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Prepare for the challenges of fall fishing

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We are moving into the time of the fishing season that has some very pleasant fall days, but we can have some extremely cold nights. This past week, I have already launched my boat in the morning several times with the temperatures below freezing. If you are like me and will continue to fish open water when the temperatures get below freezing, some proper prep work will make the trips go more smoothly.

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Latches and storage compartments have a nasty habit of freezing shut. They get wet or collect moisture and the freezing temperatures at night will make them a pain to try to open in the morning. Livewells and baitwells can be the worst. Make sure you open compartments and let them dry out as much as you can, and then do not shut them all the way and latch them. Oiling the latches can also help reduce the risk of freeze up. Dry out any towels, drift socks, or weather gear before returning them to one of your storage compartments. Just let the doors rest with little or no contact to the closure, that way you can gain access in the morning to all of your compartments.

Take anything that operates with batteries out of your boat and bring them into the warmth of your home, cabin, or hotel room. Cameras, cell phones, flashlights, etc. do not do well with the cold temps. I have missed some nice fish pictures because my camera batteries were dead from leaving them out in the cold.

Make sure you trim your motor down after fishing and drain all the water (you are supposed to do this after every trip anyway!) I do a quick dry start and shutdown after trips when I know it will freeze overnight to make sure the water is cleared from my water pump impeller. If the water is left in the housing and freezes, you can tear the rubber "fingers" and render your water pump useless. Some motors come with a rinse hose connection and blowing through that hose can clear all the water out of the water pump housing.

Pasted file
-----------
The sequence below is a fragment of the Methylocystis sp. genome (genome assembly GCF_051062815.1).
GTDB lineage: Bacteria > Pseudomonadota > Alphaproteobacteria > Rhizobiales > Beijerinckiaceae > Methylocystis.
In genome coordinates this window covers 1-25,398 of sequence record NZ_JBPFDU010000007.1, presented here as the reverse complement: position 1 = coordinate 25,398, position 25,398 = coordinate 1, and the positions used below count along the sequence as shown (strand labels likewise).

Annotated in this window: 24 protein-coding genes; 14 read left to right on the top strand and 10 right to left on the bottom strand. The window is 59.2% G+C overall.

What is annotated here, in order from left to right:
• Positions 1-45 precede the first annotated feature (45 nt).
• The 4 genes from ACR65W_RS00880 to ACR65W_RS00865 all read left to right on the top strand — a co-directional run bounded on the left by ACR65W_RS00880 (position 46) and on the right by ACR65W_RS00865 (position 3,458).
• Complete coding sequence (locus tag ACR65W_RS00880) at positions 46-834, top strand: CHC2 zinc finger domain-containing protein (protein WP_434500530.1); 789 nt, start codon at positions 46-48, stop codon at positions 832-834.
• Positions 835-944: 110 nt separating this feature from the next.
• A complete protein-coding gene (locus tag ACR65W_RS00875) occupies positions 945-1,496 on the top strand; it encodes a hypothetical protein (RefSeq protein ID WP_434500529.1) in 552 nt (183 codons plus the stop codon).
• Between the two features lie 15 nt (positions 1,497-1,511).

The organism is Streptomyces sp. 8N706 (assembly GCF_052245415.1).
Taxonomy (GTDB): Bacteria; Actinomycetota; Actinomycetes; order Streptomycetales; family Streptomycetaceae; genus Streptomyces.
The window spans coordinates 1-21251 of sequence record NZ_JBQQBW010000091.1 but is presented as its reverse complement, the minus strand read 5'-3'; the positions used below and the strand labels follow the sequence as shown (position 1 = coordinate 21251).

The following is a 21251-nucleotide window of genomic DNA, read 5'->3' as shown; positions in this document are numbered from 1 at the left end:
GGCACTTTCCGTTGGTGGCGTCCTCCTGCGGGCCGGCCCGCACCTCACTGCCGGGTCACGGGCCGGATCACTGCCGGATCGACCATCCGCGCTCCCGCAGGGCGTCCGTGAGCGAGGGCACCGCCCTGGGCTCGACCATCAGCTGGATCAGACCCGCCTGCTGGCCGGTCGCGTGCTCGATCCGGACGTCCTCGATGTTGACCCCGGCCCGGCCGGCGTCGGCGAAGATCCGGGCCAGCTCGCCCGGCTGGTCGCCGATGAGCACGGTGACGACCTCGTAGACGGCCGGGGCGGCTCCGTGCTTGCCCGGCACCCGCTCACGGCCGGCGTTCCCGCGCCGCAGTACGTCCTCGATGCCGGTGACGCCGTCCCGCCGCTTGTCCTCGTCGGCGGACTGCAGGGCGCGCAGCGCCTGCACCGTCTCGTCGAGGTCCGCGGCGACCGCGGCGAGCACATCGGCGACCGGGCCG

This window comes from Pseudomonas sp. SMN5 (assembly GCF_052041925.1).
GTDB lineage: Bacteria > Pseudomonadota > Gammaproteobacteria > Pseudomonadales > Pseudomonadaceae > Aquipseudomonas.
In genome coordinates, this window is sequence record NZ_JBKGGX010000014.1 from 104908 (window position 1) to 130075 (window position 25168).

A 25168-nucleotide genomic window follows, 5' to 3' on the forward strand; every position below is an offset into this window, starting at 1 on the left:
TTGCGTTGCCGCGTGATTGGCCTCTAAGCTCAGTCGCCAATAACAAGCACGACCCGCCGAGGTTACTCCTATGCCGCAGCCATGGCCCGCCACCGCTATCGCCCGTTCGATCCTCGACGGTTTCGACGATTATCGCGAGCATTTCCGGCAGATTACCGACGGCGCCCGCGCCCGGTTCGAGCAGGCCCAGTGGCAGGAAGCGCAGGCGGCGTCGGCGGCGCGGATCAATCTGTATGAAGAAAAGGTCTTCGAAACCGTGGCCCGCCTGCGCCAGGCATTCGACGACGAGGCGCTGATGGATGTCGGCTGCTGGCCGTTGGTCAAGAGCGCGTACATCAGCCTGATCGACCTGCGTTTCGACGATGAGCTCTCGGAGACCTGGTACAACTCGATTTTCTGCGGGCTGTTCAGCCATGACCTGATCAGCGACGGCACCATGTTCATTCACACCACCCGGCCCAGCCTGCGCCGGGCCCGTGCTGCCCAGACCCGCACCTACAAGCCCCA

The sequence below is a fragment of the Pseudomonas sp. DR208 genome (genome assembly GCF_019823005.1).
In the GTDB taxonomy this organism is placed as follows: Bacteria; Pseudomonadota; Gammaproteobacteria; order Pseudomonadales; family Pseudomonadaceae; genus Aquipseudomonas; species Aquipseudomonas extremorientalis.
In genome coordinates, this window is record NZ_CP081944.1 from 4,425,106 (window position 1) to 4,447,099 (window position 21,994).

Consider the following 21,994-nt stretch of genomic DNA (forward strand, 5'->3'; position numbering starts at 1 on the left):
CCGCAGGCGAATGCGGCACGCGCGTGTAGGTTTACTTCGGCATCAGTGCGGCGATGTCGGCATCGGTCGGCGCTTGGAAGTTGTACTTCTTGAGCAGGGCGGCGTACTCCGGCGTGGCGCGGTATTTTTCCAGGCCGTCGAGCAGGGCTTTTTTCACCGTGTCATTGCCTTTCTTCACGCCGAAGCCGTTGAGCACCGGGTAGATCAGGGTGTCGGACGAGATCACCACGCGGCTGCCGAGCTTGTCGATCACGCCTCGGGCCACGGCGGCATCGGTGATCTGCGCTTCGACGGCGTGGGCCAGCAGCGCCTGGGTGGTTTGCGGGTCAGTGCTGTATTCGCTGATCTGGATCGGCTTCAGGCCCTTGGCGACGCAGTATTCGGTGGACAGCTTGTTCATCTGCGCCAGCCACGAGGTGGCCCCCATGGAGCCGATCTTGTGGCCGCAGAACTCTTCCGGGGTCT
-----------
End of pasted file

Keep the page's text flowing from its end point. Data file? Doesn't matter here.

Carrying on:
Keep your fuel tank over half full to full to reduce the amount of condensation that can accumulate in the gas tank. Water in fuel is the enemy of a smooth starting and running engine. Adding a fuel stabilizer, antifreeze, or treatment can help keep the moisture out of your tank and help with cold morning starts. I use "Seafoam" and have been very happy with the results over the years of cold weather performance.

Make sure you warm up your engine and the water pump is working before you throw the boat in gear and head out across the lake. Make sure your boat batteries have been recharged. If you are having any problems with trolling motor or starting batteries, they will show themselves as we transition to colder fishing conditions.

We are dealing with extremely low water conditions in our area so be prepared for dealing with difficulty with launching and loading your rig. Waterproof boots, rubber wading boots, and paddles or push poles will come in handy. When leaving or approaching the dock, get people in the boat to move to the back to help keep the bow from bottoming out and getting the boat stuck in the shallow water.

Don't give up on the open water fishing season yet just because there are a few more challenges. Get out and have some fun fall fishing.

(Laabs runs Brad Laabs Guide Service in Detroit Lakes.)

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